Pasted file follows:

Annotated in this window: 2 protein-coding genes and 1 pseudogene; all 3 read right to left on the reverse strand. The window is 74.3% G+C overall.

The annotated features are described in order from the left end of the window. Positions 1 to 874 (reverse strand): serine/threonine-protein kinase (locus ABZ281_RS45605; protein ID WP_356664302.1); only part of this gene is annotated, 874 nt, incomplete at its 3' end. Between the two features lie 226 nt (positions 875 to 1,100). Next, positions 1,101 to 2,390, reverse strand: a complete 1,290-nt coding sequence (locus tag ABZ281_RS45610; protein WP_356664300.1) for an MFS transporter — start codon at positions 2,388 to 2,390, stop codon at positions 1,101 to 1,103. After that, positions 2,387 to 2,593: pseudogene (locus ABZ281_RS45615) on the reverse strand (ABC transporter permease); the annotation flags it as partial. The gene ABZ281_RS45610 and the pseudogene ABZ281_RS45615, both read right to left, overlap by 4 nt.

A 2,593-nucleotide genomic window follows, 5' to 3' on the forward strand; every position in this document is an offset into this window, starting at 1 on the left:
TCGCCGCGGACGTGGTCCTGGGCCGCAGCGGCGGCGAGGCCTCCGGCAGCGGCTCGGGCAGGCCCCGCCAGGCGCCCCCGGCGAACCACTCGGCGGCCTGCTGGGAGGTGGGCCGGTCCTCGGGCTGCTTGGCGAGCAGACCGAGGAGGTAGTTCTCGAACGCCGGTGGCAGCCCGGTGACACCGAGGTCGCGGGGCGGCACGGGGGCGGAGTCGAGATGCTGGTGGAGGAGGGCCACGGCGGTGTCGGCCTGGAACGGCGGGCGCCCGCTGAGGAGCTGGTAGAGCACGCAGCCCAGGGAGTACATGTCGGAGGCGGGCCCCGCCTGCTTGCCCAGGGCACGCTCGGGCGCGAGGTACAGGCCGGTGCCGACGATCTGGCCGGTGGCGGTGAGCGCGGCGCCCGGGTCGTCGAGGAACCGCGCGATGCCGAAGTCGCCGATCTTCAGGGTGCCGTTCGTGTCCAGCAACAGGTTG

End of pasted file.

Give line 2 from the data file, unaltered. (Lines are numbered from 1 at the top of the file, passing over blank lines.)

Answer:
The annotated features are described in order from the left end of the window. Positions 1 to 874 (reverse strand): serine/threonine-protein kinase (locus ABZ281_RS45605; protein ID WP_356664302.1); only part of this gene is annotated, 874 nt, incomplete at its 3' end. Between the two features lie 226 nt (positions 875 to 1,100). Next, positions 1,101 to 2,390, reverse strand: a complete 1,290-nt coding sequence (locus tag ABZ281_RS45610; protein WP_356664300.1) for an MFS transporter — start codon at positions 2,388 to 2,390, stop codon at positions 1,101 to 1,103. After that, positions 2,387 to 2,593: pseudogene (locus ABZ281_RS45615) on the reverse strand (ABC transporter permease); the annotation flags it as partial. The gene ABZ281_RS45610 and the pseudogene ABZ281_RS45615, both read right to left, overlap by 4 nt.